The question then becomes what constitutes the grey area where a studio releases a mid- to low-budget movie in theaters. Again, nobody really knows here, but it’s possible that they will release a decent number of mid-budget movies in theaters, see how well they’re doing at the box office, and then decide whether to pull the plug after 17 days. This, too, isn’t the end of the world, as a movie like Get Out would still play for an eternity under these conditions due to all the money it made in the quiet months of February despite its meager budget. I actually think that alongside a Tenet — a surefire mega-blockbuster — the most important type of movie with this new window is a Get Out, a low-budget movie that doesn’t demand to be seen in theaters, but when/if it does hit theaters, it becomes unstoppable. Are studios going to be aware of this potential Get Out factor and give low-budget releases a chance in theaters, or are they going to go straight to digital? The answer is that it will probably depend, but it’s unclear how often it will happen.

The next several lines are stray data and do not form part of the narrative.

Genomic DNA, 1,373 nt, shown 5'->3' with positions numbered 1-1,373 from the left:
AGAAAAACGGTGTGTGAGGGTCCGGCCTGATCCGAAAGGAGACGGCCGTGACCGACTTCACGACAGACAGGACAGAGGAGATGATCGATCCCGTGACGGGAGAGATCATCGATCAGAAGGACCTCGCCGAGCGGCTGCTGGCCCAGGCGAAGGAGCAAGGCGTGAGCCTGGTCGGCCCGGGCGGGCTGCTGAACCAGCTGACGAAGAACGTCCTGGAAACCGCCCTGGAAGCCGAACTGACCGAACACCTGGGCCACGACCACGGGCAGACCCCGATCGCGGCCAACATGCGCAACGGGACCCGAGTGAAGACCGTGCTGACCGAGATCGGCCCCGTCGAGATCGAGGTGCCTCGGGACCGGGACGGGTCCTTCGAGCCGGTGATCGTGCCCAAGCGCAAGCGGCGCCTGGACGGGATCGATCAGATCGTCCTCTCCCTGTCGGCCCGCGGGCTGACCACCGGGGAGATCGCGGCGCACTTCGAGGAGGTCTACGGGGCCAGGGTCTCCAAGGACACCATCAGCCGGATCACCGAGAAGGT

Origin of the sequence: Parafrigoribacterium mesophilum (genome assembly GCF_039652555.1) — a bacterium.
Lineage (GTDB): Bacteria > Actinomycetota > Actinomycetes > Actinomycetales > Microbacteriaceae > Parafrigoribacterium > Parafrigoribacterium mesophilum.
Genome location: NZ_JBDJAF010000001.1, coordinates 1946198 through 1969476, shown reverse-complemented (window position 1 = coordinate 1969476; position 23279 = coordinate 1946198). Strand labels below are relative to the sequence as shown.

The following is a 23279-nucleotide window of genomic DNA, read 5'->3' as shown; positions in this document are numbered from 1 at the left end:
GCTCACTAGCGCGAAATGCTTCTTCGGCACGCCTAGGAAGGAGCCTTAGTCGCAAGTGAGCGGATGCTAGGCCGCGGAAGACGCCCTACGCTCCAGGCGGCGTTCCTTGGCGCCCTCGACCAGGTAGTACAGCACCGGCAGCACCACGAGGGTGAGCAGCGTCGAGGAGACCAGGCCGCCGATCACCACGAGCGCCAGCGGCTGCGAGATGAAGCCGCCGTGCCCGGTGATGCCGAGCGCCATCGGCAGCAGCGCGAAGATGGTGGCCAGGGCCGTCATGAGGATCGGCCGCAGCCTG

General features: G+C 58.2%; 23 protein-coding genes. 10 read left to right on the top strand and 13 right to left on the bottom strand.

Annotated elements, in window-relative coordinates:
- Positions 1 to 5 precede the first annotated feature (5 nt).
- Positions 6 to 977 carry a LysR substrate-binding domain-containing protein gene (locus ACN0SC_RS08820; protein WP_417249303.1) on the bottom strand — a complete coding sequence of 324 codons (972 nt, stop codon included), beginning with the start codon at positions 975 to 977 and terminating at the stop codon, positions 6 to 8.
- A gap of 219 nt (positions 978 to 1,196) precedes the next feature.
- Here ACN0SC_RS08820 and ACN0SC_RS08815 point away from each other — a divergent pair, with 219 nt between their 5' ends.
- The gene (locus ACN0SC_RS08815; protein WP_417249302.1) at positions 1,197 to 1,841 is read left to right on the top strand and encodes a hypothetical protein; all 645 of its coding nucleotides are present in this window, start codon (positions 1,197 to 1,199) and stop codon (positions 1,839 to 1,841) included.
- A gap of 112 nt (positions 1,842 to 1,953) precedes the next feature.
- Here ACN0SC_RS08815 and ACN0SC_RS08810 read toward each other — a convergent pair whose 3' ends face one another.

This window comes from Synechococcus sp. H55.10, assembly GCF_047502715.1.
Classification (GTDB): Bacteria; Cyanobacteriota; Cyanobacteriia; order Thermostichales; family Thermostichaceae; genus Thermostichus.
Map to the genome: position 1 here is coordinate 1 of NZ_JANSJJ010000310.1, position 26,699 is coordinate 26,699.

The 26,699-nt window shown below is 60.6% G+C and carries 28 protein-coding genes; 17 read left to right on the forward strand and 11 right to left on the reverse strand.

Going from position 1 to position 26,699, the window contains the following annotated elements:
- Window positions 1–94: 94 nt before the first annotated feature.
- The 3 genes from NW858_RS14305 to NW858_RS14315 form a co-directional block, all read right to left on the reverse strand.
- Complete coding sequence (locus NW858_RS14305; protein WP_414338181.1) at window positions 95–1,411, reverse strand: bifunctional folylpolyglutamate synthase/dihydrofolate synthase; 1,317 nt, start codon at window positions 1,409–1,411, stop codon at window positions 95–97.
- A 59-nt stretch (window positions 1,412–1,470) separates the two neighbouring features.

I’m not a writer for The Hollywood Reporter; I’m a not a financial analyst who specializes in the entertainment industry; I’m just a guy who loves movies, but more specifically loves going to the movies. Maybe I’ll look back on this article 20 years from now and think I’m a total idiot, either because theaters haven’t changed at all or because they’re as obsolete as a Blockbuster video store. But as it stands, the times are changing, and I can only hope that my weekly ritual to the theater returns with efficiency and a sense of normalcy, giving me the chance to experience the magic that only the movie theater can offer alongside the wide variety of movies that Hollywood offers.